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Monday
May022016

Stage Door: She Loves Me (and Tony Preview)

Overheard whilst exiting Broadway's She Loves Me this weekend:

[surprised] That was just like 'You've Got Mail'!

Bingo, tourist ladies, bingo. She Loves Me, the 1963 musical, currently in the middle of its second Broadway revival, is adapted from the 1937 Hungarian play Parfumerie by Miklós László. It's inspired so many riffs so often you'd think it was a Shakespeare comedy. The play has already resulted in three well-known movies in the form of the touching Jimmy Stewart clasic (The Shop Around the Corner, 1940), an undervalued Judy Garland romance (In the Good Old Summertime, 1949), and the Meg Ryan/Tom Hanks rom-com You've Got Mail (1998). The shop changes as does the mode by which the anonymous lovers correspond without realizing they know and hate each other in real life. Expect an internet catfishing riff on the story in 3...2...1... Anyway, in 1963 the play was adapted into She Loves Me for the musical stage...

Click to read more ...

Monday
May022016

Which actors will Oscar celebrate this year?

We've discussed Best Actress and the overall April Foolish Predictions so let's talk Best Actor & Supporting Actor

First, we have to wonder what it will take to get Tom Hanks back in Oscar's shortlist. His last two acclaimed hits have wound up with Best Supporting Actor & Best Picture nominations but Hanks was passed over in both cases. If the same thing happens with Aaron Eckhart in the co-pilot seat of Sully, the famous story of the pilot who successfully crash landed a plane on the Hudson, we'll have a bonafide trend and not just a coincidence. That's what I'm currently predicting though of course it's all fun and games now before we see the films. And before we even know about several competitors as the year doesn't really get going until the fall according to Oscar voters.

The pressure is off Birth of a Nation... at least a little bit. Several films with actors of color look promising this year, so it needn't be the sole standard bearerIn other acting category predictions, I feel confident in saying that we'll see the end of the dread #OscarsSoWhite controversy. Or, rather, the issue will persist (Hollywood having white male imbalance problems) but it will take a different shape, less focused on the Oscar's acting branch which was an easy but unfortunate scapegoat of a much larger Hollywood problem. The Acting branch has always been the most inclusive and diverse of any Oscar branch but the uproar and embarrassing photo ops of the past two years -- as well as, yes, too-defensive quotes from some famous actors themselves -- have convinced the public otherwise. With more racially diverse dramas being released this year (Fences, Birth of a Nation, A United Kingdom, Loving, Lion and possibly more)  it should be an easy fix; AMPAS members can only vote for films and performances that are eligible. My sincere hope is that we see a few Latino or Asian nominees in the mix soon so we can move past this idea that racial identity and diversity are binaries. But first people will have to start actually casting Latin and Asian actors in movies. Wouldn't that be nice. It's especially rough for Asian actors since they nearly always change their characters to white characters between source material and production.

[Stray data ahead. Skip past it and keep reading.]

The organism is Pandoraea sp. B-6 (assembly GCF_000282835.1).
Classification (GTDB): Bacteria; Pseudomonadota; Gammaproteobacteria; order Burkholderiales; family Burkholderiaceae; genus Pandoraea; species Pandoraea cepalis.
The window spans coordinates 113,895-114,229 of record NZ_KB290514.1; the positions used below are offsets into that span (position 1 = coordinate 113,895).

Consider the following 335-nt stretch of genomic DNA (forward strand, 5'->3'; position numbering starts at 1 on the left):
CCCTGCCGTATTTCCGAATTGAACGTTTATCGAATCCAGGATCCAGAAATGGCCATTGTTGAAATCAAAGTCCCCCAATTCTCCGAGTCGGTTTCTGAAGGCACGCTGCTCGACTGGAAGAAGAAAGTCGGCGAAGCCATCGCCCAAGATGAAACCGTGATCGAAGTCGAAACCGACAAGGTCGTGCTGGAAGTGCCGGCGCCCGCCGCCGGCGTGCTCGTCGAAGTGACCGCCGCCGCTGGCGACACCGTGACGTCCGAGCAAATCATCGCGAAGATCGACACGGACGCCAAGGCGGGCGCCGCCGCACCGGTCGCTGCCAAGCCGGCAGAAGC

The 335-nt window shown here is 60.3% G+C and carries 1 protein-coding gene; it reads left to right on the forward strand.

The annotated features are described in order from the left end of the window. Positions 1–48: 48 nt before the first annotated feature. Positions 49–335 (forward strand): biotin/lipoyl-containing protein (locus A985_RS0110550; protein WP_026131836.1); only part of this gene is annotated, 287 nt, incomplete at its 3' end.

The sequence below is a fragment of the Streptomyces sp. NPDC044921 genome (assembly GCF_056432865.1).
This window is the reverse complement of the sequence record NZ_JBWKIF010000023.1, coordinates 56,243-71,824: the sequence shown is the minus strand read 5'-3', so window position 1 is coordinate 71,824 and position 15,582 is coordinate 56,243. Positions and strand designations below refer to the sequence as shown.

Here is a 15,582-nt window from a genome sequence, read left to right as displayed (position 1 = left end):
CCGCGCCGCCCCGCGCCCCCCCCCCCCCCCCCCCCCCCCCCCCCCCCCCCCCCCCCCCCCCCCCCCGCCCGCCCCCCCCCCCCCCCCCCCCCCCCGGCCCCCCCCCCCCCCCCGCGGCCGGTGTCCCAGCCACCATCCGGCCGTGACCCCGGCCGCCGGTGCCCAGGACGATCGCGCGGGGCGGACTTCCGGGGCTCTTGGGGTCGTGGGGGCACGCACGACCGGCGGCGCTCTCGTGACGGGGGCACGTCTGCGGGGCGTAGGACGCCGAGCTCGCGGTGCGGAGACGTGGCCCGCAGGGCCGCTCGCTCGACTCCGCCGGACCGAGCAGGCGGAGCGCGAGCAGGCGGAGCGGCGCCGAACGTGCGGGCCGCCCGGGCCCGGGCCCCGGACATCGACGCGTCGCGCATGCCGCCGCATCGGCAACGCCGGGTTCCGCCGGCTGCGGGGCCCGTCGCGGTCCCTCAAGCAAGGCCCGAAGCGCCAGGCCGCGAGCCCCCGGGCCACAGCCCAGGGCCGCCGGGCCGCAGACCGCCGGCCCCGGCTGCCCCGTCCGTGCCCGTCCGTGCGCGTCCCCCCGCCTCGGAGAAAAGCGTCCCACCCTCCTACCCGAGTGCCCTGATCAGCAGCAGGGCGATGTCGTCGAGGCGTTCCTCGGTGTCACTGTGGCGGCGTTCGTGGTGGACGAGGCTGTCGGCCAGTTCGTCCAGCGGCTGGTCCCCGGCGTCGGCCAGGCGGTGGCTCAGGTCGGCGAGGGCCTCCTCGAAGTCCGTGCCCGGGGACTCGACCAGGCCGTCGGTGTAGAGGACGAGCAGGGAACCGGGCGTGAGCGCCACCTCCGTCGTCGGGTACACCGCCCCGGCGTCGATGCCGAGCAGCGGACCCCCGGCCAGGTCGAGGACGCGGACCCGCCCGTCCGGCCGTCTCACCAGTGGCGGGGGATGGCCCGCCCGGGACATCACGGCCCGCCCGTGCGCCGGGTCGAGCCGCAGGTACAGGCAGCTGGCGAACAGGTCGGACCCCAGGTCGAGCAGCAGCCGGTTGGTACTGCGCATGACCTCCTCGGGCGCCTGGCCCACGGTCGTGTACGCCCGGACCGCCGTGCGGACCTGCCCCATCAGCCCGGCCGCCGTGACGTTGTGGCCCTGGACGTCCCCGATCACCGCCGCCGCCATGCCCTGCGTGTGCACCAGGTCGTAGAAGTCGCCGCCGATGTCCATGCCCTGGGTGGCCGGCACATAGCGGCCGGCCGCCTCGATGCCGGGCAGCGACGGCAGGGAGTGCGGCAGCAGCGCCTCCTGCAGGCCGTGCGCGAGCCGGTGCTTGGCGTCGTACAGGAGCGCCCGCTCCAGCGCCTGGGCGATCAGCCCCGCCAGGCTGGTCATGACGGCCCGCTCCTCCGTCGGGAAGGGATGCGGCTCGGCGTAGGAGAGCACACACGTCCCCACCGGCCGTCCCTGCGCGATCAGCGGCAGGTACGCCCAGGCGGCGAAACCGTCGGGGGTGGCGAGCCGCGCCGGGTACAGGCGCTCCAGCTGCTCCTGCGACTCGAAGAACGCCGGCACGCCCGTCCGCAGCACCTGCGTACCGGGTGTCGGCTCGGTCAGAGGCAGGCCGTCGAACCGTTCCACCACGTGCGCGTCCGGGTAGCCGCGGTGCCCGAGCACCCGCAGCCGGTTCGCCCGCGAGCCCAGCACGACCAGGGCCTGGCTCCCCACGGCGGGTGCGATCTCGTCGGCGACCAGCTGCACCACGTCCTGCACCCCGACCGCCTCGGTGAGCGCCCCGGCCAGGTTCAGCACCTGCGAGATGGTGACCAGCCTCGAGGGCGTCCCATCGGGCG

[Tangent for Hard Core Fans: Despite the difficulty of predicting a full slate of nominees this far in advance I don't actually do a poor job of it. Even in the below the line craft lineups I tend to score two of five before we've seen any films. This sounds easy but I assure you it's not. Try it one year in April and save your list with no changes ever each time you hear news or release date shifts thereafter and see how many remain at the end of the year. Best Actor remains my best category in terms of flying that blind. In 2013 and 2015 I correctly guessed 4 of the 5 nominees this early which is really something. And in 2001 and 2008 the scores would have also been that incredible but for the business of men being nominated the next year instead. - Nathaniel]

Monday
May022016

Beauty vs Beast: Who's Splashin' Who

Jason from MNPP here with our Tuesday serial "Beauty vs Beast" - one of our most anticipated movies of the year is out this upcoming Friday with A Bigger Splash, director Luca Guadagnino's reunion with his I Am Love star Tilda Swinton. (I saw the two of them talk here in NYC recently and the love is real, people.) Coming along for the ride is the hottest cast this side of sex-dreams - Ralph Fiennes, Dakota Johnson, and my Belgian boyfriend Matthias Schoenaerts. (Back off, people - when you've done over 100 posts about him maybe we can talk.) The sweat's been palpable in every trailer we've seen, and we can't wait.